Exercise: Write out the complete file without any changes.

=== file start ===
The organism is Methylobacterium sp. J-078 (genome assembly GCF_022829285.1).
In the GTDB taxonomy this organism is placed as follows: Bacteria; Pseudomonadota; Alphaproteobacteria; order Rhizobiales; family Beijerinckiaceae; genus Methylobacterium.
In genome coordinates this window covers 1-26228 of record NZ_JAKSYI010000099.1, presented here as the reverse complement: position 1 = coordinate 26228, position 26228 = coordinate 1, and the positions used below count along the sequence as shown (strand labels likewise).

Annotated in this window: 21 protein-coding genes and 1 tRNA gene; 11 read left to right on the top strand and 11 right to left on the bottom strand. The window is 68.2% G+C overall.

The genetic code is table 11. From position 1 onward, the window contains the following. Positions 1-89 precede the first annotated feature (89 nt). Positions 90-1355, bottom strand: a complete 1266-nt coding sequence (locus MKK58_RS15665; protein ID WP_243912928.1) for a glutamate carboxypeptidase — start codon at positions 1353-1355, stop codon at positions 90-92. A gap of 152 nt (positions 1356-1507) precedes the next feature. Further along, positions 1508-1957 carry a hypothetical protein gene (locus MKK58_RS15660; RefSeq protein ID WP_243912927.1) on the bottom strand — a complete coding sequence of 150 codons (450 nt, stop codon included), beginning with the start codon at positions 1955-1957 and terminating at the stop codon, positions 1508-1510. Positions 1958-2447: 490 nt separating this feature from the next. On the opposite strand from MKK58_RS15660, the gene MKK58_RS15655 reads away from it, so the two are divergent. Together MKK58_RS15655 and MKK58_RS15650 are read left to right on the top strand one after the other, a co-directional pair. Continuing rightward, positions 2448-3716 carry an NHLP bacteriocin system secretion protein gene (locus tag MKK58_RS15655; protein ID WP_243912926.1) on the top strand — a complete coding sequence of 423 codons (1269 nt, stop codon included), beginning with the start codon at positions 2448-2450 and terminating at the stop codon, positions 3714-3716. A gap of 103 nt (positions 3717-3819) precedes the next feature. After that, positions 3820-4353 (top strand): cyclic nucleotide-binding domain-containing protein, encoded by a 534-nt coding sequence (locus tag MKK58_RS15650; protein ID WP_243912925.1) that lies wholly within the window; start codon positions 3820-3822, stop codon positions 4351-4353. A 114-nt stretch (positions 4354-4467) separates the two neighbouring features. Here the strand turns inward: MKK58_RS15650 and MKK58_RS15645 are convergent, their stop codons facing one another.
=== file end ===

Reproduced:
The organism is Methylobacterium sp. J-078 (genome assembly GCF_022829285.1).
In the GTDB taxonomy this organism is placed as follows: Bacteria; Pseudomonadota; Alphaproteobacteria; order Rhizobiales; family Beijerinckiaceae; genus Methylobacterium.
In genome coordinates this window covers 1-26228 of record NZ_JAKSYI010000099.1, presented here as the reverse complement: position 1 = coordinate 26228, position 26228 = coordinate 1, and the positions used below count along the sequence as shown (strand labels likewise).

Annotated in this window: 21 protein-coding genes and 1 tRNA gene; 11 read left to right on the top strand and 11 right to left on the bottom strand. The window is 68.2% G+C overall.

The genetic code is table 11. From position 1 onward, the window contains the following. Positions 1-89 precede the first annotated feature (89 nt). Positions 90-1355, bottom strand: a complete 1266-nt coding sequence (locus MKK58_RS15665; protein ID WP_243912928.1) for a glutamate carboxypeptidase — start codon at positions 1353-1355, stop codon at positions 90-92. A gap of 152 nt (positions 1356-1507) precedes the next feature. Further along, positions 1508-1957 carry a hypothetical protein gene (locus MKK58_RS15660; RefSeq protein ID WP_243912927.1) on the bottom strand — a complete coding sequence of 150 codons (450 nt, stop codon included), beginning with the start codon at positions 1955-1957 and terminating at the stop codon, positions 1508-1510. Positions 1958-2447: 490 nt separating this feature from the next. On the opposite strand from MKK58_RS15660, the gene MKK58_RS15655 reads away from it, so the two are divergent. Together MKK58_RS15655 and MKK58_RS15650 are read left to right on the top strand one after the other, a co-directional pair. Continuing rightward, positions 2448-3716 carry an NHLP bacteriocin system secretion protein gene (locus tag MKK58_RS15655; protein ID WP_243912926.1) on the top strand — a complete coding sequence of 423 codons (1269 nt, stop codon included), beginning with the start codon at positions 2448-2450 and terminating at the stop codon, positions 3714-3716. A gap of 103 nt (positions 3717-3819) precedes the next feature. After that, positions 3820-4353 (top strand): cyclic nucleotide-binding domain-containing protein, encoded by a 534-nt coding sequence (locus tag MKK58_RS15650; protein ID WP_243912925.1) that lies wholly within the window; start codon positions 3820-3822, stop codon positions 4351-4353. A 114-nt stretch (positions 4354-4467) separates the two neighbouring features. Here the strand turns inward: MKK58_RS15650 and MKK58_RS15645 are convergent, their stop codons facing one another.